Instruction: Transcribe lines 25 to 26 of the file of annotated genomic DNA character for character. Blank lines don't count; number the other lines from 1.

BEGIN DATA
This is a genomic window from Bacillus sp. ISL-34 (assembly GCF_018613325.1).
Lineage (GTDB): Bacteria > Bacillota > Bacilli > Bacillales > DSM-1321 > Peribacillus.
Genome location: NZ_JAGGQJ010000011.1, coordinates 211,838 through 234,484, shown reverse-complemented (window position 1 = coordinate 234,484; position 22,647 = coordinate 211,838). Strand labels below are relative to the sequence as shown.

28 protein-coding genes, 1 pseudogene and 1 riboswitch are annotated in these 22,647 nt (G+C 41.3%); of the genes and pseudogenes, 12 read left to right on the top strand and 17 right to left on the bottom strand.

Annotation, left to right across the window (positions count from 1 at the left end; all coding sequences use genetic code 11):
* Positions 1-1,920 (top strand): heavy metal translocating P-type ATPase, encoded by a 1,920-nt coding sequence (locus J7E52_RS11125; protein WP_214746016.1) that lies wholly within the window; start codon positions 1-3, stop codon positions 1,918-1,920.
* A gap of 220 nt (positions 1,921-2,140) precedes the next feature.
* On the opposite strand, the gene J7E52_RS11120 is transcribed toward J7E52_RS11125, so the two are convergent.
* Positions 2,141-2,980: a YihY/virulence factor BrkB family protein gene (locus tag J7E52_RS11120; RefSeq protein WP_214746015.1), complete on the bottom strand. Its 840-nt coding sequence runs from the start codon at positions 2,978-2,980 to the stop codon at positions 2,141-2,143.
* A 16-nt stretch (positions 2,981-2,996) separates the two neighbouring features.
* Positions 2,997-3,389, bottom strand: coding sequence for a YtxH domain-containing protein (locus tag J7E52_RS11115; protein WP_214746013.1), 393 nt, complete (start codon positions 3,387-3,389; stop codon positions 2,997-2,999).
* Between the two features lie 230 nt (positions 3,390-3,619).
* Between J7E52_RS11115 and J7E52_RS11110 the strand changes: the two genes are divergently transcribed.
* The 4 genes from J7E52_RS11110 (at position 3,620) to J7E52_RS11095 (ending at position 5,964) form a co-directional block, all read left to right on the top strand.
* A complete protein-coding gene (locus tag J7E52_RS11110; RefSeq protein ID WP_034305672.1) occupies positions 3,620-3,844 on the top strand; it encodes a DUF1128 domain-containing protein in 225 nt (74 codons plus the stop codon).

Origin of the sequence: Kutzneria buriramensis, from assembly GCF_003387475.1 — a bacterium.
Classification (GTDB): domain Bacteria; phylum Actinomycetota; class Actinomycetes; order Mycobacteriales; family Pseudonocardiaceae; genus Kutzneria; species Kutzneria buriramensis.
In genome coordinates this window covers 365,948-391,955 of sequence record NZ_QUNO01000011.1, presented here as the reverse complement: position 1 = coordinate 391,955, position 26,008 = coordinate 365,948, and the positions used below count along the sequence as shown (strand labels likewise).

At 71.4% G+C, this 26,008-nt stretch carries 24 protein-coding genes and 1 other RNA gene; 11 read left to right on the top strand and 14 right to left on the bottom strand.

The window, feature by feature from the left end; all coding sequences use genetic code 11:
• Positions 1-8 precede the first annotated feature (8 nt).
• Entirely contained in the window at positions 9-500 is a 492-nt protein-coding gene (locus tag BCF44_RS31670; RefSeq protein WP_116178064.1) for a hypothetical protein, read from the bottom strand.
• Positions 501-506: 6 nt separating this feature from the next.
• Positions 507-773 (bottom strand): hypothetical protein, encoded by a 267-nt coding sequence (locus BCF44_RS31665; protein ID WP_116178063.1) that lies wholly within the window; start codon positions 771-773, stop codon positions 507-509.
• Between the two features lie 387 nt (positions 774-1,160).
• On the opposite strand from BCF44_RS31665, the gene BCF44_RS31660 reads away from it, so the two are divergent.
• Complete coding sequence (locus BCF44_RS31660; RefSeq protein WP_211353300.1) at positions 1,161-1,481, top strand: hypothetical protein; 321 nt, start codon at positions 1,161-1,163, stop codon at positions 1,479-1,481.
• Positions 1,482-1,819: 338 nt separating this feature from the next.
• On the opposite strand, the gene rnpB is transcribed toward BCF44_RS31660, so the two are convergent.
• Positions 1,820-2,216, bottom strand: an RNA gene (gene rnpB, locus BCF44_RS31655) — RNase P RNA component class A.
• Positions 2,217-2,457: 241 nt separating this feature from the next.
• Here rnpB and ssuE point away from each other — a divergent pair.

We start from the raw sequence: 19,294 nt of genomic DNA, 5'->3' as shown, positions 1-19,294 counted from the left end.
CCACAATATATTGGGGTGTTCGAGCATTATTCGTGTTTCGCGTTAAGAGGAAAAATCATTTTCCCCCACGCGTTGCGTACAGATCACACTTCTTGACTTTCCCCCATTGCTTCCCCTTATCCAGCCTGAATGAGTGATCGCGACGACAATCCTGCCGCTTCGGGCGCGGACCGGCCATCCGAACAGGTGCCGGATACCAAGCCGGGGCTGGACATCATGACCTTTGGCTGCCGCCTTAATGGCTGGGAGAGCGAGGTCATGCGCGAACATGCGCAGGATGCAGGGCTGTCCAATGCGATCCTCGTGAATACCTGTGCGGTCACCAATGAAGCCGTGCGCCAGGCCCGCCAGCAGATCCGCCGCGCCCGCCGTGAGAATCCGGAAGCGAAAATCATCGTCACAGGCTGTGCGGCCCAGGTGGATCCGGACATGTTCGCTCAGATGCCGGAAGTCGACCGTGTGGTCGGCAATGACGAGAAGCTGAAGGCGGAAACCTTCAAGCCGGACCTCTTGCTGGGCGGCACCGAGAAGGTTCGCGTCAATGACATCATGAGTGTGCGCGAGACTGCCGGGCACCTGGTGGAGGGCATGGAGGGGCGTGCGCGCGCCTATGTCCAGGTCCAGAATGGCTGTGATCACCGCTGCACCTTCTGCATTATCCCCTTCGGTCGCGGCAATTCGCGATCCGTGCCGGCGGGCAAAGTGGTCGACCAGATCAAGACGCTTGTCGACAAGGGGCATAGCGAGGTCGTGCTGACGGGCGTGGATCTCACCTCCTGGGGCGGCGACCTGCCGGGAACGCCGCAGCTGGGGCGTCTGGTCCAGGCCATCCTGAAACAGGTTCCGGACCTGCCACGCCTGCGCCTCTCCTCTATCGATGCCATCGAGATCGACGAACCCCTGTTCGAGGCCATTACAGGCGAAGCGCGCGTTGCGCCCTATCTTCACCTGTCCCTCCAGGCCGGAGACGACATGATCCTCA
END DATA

• Between the two features lie 387 nt (positions 774-1,160).
• On the opposite strand from BCF44_RS31665, the gene BCF44_RS31660 reads away from it, so the two are divergent.